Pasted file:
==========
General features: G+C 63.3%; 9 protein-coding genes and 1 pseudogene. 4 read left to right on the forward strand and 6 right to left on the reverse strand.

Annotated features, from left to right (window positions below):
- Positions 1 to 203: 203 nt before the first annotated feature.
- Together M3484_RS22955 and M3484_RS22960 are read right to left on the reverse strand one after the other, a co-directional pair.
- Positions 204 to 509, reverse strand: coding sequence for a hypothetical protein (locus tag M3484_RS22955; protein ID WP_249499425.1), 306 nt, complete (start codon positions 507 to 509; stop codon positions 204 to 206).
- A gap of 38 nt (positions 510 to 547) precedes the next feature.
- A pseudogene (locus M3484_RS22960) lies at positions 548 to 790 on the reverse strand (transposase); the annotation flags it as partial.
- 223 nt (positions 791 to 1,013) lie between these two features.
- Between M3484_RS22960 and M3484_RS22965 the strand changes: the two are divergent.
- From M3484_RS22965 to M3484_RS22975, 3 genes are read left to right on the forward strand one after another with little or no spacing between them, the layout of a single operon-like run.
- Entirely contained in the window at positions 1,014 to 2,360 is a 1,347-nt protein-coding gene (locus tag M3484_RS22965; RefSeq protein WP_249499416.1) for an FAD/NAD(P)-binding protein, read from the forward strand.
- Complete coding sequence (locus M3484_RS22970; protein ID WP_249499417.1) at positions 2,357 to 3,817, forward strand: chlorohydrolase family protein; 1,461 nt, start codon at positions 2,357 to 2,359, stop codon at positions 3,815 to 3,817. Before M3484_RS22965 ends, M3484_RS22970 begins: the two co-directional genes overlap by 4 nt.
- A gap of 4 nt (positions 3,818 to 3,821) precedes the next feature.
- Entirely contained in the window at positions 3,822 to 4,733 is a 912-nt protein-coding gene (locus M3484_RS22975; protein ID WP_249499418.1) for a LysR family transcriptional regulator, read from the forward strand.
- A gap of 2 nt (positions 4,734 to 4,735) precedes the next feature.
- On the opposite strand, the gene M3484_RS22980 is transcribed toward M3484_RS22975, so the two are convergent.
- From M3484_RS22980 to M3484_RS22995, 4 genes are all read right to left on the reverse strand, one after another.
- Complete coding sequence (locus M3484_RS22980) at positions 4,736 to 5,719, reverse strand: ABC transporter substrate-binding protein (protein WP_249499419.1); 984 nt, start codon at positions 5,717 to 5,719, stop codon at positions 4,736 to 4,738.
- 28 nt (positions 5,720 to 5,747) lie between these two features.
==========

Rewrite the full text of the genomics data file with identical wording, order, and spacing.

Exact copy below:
General features: G+C 63.3%; 9 protein-coding genes and 1 pseudogene. 4 read left to right on the forward strand and 6 right to left on the reverse strand.

Annotated features, from left to right (window positions below):
- Positions 1 to 203: 203 nt before the first annotated feature.
- Together M3484_RS22955 and M3484_RS22960 are read right to left on the reverse strand one after the other, a co-directional pair.
- Positions 204 to 509, reverse strand: coding sequence for a hypothetical protein (locus tag M3484_RS22955; protein ID WP_249499425.1), 306 nt, complete (start codon positions 507 to 509; stop codon positions 204 to 206).
- A gap of 38 nt (positions 510 to 547) precedes the next feature.
- A pseudogene (locus M3484_RS22960) lies at positions 548 to 790 on the reverse strand (transposase); the annotation flags it as partial.
- 223 nt (positions 791 to 1,013) lie between these two features.
- Between M3484_RS22960 and M3484_RS22965 the strand changes: the two are divergent.
- From M3484_RS22965 to M3484_RS22975, 3 genes are read left to right on the forward strand one after another with little or no spacing between them, the layout of a single operon-like run.
- Entirely contained in the window at positions 1,014 to 2,360 is a 1,347-nt protein-coding gene (locus tag M3484_RS22965; RefSeq protein WP_249499416.1) for an FAD/NAD(P)-binding protein, read from the forward strand.
- Complete coding sequence (locus M3484_RS22970; protein ID WP_249499417.1) at positions 2,357 to 3,817, forward strand: chlorohydrolase family protein; 1,461 nt, start codon at positions 2,357 to 2,359, stop codon at positions 3,815 to 3,817. Before M3484_RS22965 ends, M3484_RS22970 begins: the two co-directional genes overlap by 4 nt.
- A gap of 4 nt (positions 3,818 to 3,821) precedes the next feature.
- Entirely contained in the window at positions 3,822 to 4,733 is a 912-nt protein-coding gene (locus M3484_RS22975; protein ID WP_249499418.1) for a LysR family transcriptional regulator, read from the forward strand.
- A gap of 2 nt (positions 4,734 to 4,735) precedes the next feature.
- On the opposite strand, the gene M3484_RS22980 is transcribed toward M3484_RS22975, so the two are convergent.
- From M3484_RS22980 to M3484_RS22995, 4 genes are all read right to left on the reverse strand, one after another.
- Complete coding sequence (locus M3484_RS22980) at positions 4,736 to 5,719, reverse strand: ABC transporter substrate-binding protein (protein WP_249499419.1); 984 nt, start codon at positions 5,717 to 5,719, stop codon at positions 4,736 to 4,738.
- 28 nt (positions 5,720 to 5,747) lie between these two features.